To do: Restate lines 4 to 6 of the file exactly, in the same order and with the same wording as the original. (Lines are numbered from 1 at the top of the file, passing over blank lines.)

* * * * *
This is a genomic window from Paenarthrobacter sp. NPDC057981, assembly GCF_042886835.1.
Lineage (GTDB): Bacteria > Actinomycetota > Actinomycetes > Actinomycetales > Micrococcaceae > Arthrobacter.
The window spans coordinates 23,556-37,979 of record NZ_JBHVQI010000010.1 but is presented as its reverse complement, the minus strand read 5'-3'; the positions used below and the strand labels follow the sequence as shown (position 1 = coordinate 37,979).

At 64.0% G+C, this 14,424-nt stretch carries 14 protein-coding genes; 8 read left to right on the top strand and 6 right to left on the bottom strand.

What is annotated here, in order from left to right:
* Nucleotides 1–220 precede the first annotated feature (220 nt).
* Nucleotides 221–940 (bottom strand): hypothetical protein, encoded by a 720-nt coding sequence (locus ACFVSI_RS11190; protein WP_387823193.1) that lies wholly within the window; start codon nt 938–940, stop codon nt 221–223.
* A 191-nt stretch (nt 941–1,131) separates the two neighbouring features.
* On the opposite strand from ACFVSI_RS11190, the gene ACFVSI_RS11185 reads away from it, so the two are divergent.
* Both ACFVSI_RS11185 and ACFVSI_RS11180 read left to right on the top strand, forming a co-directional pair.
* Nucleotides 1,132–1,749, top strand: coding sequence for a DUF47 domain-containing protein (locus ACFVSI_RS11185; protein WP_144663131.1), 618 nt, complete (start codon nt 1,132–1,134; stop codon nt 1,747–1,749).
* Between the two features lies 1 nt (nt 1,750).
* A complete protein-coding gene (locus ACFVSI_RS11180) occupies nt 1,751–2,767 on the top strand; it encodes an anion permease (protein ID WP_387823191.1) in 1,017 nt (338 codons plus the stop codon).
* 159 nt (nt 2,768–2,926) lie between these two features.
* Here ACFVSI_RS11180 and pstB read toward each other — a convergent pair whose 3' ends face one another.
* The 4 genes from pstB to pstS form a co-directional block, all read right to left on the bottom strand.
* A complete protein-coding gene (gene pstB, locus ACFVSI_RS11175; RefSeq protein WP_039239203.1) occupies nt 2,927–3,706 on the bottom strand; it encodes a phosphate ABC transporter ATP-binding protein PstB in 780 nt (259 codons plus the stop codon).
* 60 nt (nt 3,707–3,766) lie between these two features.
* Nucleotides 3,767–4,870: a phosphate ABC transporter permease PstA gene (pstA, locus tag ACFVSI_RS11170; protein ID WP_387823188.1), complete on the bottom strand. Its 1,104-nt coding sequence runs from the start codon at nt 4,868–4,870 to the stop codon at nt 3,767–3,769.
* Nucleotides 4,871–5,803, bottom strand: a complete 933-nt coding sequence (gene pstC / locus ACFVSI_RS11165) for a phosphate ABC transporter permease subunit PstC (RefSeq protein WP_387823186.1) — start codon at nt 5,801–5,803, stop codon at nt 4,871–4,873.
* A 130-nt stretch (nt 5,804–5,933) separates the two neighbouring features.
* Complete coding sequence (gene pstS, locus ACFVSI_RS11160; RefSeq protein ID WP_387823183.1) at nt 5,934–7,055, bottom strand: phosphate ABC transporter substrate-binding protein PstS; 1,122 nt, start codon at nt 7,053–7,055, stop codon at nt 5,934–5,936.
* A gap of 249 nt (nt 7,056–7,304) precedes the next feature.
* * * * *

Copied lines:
At 64.0% G+C, this 14,424-nt stretch carries 14 protein-coding genes; 8 read left to right on the top strand and 6 right to left on the bottom strand.

What is annotated here, in order from left to right:
* Nucleotides 1–220 precede the first annotated feature (220 nt).